I’d like to suggest that PL improves its management of sidecar files.
Currently, PL sidecars are saved to the host folder, holding all the raw/RGB files and that’s it. Lr also does the same, dumps its sidecars in the host folder.
Best practice, is to keep seperate file types in seperate folders. We have good examples of this from a number of OEMs, like inter alia Nikon NX Studio and Exposure Xn.
Fuji users can take their sidecar management capability to the ‘best in class’ by using RAW FILE CONVERTER EX 3.0 powered by SILKYPIX. This software will, when deleting a file or group of files, search out all sidecar files (in host folder and any sub-folders,) then ask if all such associated sidecars be deleted, (in addition to the Raw/ RGB files selected.)
The Silkypix approach is truely the ‘gold standard’. It would be grealy appreciated if this attention to detail suggestion be implemented in PL.
I’m not in favour of this proposal, unless it also comes with a user preference option for DOP files to be stored, as now, in the original image folder. When moving, copying, or selecting images already processed in PL I want to be able to move any PL created files (i.e., DOPs or XMPs) along with the RAW image. I find this easiest to do when the sidecars are in the same folder alongside the RAW file. Having to select files in two, or more, folders would increase the likelihood of mistakes or omissions in my opinion.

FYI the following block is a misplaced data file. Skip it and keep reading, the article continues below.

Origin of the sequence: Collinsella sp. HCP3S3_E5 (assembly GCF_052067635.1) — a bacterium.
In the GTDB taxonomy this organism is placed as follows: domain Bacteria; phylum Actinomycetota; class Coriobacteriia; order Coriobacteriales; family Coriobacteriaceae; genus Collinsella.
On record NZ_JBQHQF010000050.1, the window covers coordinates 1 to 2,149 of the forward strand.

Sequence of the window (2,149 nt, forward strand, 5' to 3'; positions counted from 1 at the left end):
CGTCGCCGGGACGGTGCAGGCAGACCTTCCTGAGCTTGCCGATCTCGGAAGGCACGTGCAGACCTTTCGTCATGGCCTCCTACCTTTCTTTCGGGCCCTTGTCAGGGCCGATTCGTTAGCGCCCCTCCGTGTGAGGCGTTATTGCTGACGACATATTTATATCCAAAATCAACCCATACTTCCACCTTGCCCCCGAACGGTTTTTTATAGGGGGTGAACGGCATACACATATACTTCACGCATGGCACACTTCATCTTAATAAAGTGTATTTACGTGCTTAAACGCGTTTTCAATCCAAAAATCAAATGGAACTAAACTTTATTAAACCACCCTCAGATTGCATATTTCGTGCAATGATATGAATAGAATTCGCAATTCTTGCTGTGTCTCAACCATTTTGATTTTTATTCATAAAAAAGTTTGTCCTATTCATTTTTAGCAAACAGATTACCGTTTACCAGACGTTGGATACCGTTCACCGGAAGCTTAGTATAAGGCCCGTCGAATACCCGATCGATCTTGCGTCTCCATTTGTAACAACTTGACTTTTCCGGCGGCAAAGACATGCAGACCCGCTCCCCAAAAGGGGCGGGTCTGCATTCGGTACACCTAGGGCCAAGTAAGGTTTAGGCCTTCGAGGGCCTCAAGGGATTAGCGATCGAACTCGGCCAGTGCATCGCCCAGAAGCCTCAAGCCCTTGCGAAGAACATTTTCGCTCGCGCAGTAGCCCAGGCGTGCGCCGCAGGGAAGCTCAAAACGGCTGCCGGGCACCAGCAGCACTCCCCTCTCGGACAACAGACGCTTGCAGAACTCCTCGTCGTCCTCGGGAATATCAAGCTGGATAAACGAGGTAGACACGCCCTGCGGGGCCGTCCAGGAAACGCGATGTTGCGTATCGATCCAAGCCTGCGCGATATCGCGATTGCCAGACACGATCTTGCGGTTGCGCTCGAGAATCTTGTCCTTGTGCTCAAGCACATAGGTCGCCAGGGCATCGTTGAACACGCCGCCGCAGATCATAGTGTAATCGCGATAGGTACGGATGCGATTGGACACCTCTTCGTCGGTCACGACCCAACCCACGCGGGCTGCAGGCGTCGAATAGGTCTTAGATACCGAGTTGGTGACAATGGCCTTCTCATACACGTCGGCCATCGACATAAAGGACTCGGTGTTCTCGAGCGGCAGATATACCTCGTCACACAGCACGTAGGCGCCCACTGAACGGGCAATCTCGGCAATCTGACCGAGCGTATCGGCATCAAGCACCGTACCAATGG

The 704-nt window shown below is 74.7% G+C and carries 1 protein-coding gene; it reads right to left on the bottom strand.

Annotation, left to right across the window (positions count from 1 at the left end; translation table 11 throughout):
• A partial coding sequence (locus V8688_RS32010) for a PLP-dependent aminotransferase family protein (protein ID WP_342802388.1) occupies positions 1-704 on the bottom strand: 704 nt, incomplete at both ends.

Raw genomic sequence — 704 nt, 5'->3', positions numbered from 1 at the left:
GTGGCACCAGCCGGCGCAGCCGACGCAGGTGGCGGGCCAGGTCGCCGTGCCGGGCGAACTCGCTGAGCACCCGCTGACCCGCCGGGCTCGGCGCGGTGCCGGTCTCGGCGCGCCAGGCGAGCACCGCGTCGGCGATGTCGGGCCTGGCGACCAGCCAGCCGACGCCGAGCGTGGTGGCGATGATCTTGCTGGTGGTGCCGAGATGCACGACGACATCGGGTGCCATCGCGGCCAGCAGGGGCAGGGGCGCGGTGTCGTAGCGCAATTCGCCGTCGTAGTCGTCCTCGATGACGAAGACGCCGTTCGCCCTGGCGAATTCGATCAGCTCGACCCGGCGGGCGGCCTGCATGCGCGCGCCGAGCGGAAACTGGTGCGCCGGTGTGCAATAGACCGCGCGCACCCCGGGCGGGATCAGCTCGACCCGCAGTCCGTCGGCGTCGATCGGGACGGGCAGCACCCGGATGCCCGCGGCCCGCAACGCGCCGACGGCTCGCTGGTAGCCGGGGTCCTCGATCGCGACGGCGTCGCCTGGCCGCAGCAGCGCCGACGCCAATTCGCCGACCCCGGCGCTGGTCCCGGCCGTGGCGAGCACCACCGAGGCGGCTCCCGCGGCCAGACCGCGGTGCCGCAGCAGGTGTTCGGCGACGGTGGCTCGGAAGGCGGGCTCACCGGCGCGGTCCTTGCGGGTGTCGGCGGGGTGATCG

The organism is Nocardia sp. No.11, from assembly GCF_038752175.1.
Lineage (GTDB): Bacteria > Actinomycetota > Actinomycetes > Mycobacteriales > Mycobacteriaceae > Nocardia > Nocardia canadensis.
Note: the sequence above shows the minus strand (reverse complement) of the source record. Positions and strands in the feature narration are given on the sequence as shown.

This request doesn’t make sense to me. Why would I ever want to keep DOP or XMP files anywhere other than right beside the original file. These represent the sum total of my PP work and they would be in much more danger of being lost if stored elsewhere.
( Marc (macOS Ventura on MBP16" Intel))
Did your quick test reveal the effect on .nkss files, Silkypix sidecars, Exposure Xn sidecars, etc… all contained in sub-folders? Also, did your quick test delete any Fujifilm X-Raw Studio sidecar files, contained in the host image folder(s).
I’d .like to suggest you perhaps undertake a longer test, on just how much hd capacity is used up by redundant sidecars. It can be quite substantial. Inter ali, this can really slow down searches on a Window machine.
Of course not. Any files created by other software is the responsibility of that other software. Or are you saying that Nikon should also be responsible for DOP files?
Since I don’t use a Fuji camera, I don’t have any such files. And, even if I did, it is Fuji’s responsibility.
PhotoLab’s searches are carried out on its own internal database, not on the file system, so why should they have to get involved in file system searches as well?
PhotoLab is an image editing app, not a general purpose do everything, file manager. If I want to delete a file and all its associated stuff, I just go into Finder and search for the file name, including sub-folders, and delete them from the search results - it’s not rocket science and including something like that would take away valuable developer resources for the most important thing for PL, which is editing images.